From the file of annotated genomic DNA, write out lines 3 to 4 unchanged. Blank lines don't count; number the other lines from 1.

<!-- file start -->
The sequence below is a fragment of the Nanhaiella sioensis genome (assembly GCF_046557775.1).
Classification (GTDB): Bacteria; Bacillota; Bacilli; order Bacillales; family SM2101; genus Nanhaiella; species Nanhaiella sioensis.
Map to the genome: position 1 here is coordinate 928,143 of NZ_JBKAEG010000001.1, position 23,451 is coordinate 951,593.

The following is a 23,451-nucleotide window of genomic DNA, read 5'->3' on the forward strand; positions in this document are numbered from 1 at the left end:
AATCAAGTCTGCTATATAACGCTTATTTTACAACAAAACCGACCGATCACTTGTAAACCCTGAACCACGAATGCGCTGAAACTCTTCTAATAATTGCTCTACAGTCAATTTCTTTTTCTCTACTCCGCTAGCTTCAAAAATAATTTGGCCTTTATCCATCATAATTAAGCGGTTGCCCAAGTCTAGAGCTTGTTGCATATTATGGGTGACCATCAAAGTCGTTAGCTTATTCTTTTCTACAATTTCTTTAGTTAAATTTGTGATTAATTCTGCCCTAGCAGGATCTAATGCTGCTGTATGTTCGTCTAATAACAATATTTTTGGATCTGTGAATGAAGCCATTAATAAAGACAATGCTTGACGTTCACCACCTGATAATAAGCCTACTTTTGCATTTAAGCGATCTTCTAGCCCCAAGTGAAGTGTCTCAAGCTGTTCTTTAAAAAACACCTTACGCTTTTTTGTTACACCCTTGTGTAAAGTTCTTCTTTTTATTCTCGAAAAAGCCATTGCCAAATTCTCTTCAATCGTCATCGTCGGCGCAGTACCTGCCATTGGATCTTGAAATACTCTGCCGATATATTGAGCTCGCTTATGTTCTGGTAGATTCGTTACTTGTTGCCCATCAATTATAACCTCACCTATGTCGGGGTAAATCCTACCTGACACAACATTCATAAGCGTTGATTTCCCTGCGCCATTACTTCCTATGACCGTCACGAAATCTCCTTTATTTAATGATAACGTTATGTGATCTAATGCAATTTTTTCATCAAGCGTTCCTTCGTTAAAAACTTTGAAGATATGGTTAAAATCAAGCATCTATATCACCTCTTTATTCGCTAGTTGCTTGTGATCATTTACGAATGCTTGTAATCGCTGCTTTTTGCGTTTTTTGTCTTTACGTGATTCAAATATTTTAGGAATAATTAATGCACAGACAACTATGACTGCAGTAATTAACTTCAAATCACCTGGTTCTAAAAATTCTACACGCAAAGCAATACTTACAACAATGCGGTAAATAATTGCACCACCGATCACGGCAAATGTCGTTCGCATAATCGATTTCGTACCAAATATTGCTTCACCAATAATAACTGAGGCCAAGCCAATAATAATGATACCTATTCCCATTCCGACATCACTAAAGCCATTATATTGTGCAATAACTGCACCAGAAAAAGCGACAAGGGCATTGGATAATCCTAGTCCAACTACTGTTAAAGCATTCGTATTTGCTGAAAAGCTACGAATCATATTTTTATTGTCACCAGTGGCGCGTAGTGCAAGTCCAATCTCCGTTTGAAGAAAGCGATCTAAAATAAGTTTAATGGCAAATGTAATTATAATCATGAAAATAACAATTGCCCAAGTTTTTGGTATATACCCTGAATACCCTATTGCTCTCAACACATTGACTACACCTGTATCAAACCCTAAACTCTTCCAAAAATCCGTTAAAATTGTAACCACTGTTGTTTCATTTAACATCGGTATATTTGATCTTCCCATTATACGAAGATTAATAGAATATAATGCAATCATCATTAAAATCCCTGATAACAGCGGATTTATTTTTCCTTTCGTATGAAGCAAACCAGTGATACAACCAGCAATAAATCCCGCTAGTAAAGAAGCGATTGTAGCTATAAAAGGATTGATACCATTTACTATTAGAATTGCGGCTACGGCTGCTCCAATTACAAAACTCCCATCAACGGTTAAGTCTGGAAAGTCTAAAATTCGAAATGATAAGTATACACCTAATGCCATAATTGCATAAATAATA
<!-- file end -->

Map to the genome: position 1 here is coordinate 928,143 of NZ_JBKAEG010000001.1, position 23,451 is coordinate 951,593.

The following is a 23,451-nucleotide window of genomic DNA, read 5'->3' on the forward strand; positions in this document are numbered from 1 at the left end: